18.
J Orthop Trauma ; 34 Suppl 3: S49-S54, 2020 Nov.
Artigo em Inglês | MEDLINE | ID: mdl-33027166

RESUMO

OBJECTIVES: HEALTH was a randomized controlled trial comparing total hip arthroplasty with hemiarthroplasty in low-energy displaced femoral neck fracture patients aged ≥50 years with unplanned revision surgery within 24 months of the initial procedure being the primary outcome. No significant short-term differences between treatment arms were observed. The primary objective of this secondary HEALTH trial analysis was to determine if any patient and surgical factors were associated with increased risk of revision surgery within 24 months after hip fracture. METHODS: We analyzed 9 potential factors chosen a priori that could be associated with revision surgery. The factors included age, body mass index, major comorbidities, independent ambulation, type of surgical approach, length of operation, use of femoral cement, femoral head size, and degree of femoral stem offset. Our statistical analysis was a multivariable Cox regression using reoperation within 24 months of index surgery as the dependent variable. RESULTS: Of the 1441 patients included in this analysis, 8.1% (117/1441) experienced reoperation within 24 months. None of the studied factors were found to be predictors of revision surgery (P > 0.05). CONCLUSION: Both total and partial hip replacements are successful procedures in low-energy displaced femoral neck fracture patients. We were unable to identify any patient or surgeon-controlled factors that significantly increased the need for revision surgery in our elderly and predominately female patient population. One should not generalize our findings to an active physiologically younger femoral neck fracture population. LEVEL OF EVIDENCE: Prognostic Level II. See Instructions for Authors for a complete description of levels of evidence.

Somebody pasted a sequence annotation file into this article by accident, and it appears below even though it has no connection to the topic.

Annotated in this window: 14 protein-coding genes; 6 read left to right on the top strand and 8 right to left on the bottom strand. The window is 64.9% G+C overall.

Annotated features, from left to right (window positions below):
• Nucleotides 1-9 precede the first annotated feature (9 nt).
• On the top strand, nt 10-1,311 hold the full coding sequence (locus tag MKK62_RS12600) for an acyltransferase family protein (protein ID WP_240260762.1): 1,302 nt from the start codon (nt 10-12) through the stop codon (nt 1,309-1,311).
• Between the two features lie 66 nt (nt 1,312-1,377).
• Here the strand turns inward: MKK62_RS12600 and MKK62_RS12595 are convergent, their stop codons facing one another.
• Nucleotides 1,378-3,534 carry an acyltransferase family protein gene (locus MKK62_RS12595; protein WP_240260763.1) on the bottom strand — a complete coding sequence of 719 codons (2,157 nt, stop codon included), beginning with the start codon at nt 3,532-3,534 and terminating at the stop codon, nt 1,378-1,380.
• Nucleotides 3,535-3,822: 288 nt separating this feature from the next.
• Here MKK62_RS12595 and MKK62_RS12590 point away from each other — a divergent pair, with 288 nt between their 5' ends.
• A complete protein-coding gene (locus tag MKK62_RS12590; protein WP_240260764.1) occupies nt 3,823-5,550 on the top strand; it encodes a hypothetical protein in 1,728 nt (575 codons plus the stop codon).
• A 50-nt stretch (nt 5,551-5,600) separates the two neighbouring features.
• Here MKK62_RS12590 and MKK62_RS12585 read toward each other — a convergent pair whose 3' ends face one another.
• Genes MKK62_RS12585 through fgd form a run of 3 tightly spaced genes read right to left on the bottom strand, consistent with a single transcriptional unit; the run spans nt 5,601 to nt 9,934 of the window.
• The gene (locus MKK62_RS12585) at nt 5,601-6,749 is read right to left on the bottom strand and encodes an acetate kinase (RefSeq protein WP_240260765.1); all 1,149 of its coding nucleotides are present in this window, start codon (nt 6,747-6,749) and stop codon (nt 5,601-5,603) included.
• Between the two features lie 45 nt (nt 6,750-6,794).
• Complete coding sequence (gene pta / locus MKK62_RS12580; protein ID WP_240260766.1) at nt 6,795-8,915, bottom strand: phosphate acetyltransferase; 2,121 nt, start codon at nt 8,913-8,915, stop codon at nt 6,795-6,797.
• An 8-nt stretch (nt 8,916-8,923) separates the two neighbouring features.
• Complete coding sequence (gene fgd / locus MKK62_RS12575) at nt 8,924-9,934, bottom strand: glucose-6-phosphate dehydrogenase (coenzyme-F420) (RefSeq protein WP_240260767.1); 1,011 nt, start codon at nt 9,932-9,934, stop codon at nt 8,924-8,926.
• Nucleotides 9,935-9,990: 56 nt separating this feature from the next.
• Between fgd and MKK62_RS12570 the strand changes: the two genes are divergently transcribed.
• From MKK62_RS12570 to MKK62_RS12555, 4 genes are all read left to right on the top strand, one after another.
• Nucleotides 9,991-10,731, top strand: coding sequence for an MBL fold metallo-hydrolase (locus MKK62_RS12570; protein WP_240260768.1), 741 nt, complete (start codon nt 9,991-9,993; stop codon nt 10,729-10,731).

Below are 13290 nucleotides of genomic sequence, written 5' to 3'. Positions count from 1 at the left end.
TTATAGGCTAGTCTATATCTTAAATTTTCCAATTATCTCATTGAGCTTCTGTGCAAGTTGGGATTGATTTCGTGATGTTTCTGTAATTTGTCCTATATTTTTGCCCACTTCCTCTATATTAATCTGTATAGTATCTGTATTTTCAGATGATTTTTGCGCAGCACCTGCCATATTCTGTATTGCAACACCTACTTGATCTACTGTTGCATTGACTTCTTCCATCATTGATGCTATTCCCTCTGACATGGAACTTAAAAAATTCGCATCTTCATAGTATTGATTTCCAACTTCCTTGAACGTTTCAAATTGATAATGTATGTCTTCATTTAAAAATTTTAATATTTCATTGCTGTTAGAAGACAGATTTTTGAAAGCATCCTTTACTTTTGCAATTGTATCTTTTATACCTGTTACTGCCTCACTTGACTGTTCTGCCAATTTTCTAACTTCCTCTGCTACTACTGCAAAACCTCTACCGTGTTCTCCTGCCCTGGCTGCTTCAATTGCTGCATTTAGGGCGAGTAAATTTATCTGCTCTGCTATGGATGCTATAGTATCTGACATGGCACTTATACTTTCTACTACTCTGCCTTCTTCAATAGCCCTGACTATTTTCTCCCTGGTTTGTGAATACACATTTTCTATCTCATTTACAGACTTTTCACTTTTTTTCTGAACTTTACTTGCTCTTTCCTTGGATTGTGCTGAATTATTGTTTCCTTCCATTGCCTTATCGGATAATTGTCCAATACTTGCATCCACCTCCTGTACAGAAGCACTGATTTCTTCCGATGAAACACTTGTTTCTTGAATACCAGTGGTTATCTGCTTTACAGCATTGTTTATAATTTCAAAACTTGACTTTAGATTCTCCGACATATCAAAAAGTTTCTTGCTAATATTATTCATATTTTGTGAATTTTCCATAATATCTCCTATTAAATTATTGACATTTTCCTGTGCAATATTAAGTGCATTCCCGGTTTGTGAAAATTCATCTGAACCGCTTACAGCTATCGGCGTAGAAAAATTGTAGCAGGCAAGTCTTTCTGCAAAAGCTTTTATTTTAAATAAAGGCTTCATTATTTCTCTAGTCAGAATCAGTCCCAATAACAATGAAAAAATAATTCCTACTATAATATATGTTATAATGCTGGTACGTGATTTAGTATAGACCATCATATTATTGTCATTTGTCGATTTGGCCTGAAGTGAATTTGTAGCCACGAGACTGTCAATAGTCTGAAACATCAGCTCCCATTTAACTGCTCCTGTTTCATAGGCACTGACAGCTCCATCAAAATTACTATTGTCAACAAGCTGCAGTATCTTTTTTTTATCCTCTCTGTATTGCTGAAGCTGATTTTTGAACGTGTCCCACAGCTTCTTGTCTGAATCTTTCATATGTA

19.
J Orthop Trauma ; 34 Suppl 3: S1-S8, 2020 Nov.
Artigo em Inglês | MEDLINE | ID: mdl-33027159